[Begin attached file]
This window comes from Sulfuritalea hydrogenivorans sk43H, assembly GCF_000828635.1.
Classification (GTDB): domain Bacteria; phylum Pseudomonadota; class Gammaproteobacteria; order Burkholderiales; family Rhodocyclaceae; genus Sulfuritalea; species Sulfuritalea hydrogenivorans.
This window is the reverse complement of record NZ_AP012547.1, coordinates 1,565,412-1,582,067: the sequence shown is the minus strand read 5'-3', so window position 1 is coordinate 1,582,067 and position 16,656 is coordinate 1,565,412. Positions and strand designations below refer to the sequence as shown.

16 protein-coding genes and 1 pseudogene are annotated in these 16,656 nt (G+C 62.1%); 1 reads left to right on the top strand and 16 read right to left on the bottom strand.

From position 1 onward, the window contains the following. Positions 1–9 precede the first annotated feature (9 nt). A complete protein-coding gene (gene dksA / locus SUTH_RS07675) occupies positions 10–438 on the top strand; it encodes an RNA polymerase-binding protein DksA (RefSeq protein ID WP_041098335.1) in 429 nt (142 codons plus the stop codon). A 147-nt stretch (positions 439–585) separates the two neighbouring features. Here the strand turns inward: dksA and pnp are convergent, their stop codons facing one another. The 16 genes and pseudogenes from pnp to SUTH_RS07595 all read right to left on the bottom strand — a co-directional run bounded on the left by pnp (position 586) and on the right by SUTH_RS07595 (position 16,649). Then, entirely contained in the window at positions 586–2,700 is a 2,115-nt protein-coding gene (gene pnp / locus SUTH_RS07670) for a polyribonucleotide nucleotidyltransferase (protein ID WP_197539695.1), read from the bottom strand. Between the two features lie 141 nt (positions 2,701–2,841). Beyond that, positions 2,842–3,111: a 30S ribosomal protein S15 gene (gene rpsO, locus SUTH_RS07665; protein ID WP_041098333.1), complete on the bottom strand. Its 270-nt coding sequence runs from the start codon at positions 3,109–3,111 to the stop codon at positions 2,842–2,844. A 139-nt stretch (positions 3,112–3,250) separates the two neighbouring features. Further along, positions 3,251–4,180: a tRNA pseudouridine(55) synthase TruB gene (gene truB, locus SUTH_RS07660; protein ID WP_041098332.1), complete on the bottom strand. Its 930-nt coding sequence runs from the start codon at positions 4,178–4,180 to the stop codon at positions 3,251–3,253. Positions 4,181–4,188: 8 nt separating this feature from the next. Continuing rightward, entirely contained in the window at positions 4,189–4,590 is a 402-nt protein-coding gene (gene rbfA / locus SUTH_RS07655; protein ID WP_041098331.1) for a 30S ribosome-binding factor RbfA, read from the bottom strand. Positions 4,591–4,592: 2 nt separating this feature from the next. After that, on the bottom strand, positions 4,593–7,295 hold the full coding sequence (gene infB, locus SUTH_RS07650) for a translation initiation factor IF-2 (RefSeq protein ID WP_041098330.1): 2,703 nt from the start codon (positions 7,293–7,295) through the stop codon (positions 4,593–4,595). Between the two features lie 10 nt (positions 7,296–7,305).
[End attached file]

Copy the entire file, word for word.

This window comes from Sulfuritalea hydrogenivorans sk43H, assembly GCF_000828635.1.
Classification (GTDB): domain Bacteria; phylum Pseudomonadota; class Gammaproteobacteria; order Burkholderiales; family Rhodocyclaceae; genus Sulfuritalea; species Sulfuritalea hydrogenivorans.
This window is the reverse complement of record NZ_AP012547.1, coordinates 1,565,412-1,582,067: the sequence shown is the minus strand read 5'-3', so window position 1 is coordinate 1,582,067 and position 16,656 is coordinate 1,565,412. Positions and strand designations below refer to the sequence as shown.

16 protein-coding genes and 1 pseudogene are annotated in these 16,656 nt (G+C 62.1%); 1 reads left to right on the top strand and 16 read right to left on the bottom strand.

From position 1 onward, the window contains the following. Positions 1–9 precede the first annotated feature (9 nt). A complete protein-coding gene (gene dksA / locus SUTH_RS07675) occupies positions 10–438 on the top strand; it encodes an RNA polymerase-binding protein DksA (RefSeq protein ID WP_041098335.1) in 429 nt (142 codons plus the stop codon). A 147-nt stretch (positions 439–585) separates the two neighbouring features. Here the strand turns inward: dksA and pnp are convergent, their stop codons facing one another. The 16 genes and pseudogenes from pnp to SUTH_RS07595 all read right to left on the bottom strand — a co-directional run bounded on the left by pnp (position 586) and on the right by SUTH_RS07595 (position 16,649). Then, entirely contained in the window at positions 586–2,700 is a 2,115-nt protein-coding gene (gene pnp / locus SUTH_RS07670) for a polyribonucleotide nucleotidyltransferase (protein ID WP_197539695.1), read from the bottom strand. Between the two features lie 141 nt (positions 2,701–2,841). Beyond that, positions 2,842–3,111: a 30S ribosomal protein S15 gene (gene rpsO, locus SUTH_RS07665; protein ID WP_041098333.1), complete on the bottom strand. Its 270-nt coding sequence runs from the start codon at positions 3,109–3,111 to the stop codon at positions 2,842–2,844. A 139-nt stretch (positions 3,112–3,250) separates the two neighbouring features. Further along, positions 3,251–4,180: a tRNA pseudouridine(55) synthase TruB gene (gene truB, locus SUTH_RS07660; protein ID WP_041098332.1), complete on the bottom strand. Its 930-nt coding sequence runs from the start codon at positions 4,178–4,180 to the stop codon at positions 3,251–3,253. Positions 4,181–4,188: 8 nt separating this feature from the next. Continuing rightward, entirely contained in the window at positions 4,189–4,590 is a 402-nt protein-coding gene (gene rbfA / locus SUTH_RS07655; protein ID WP_041098331.1) for a 30S ribosome-binding factor RbfA, read from the bottom strand. Positions 4,591–4,592: 2 nt separating this feature from the next. After that, on the bottom strand, positions 4,593–7,295 hold the full coding sequence (gene infB, locus SUTH_RS07650) for a translation initiation factor IF-2 (RefSeq protein ID WP_041098330.1): 2,703 nt from the start codon (positions 7,293–7,295) through the stop codon (positions 4,593–4,595). Between the two features lie 10 nt (positions 7,296–7,305).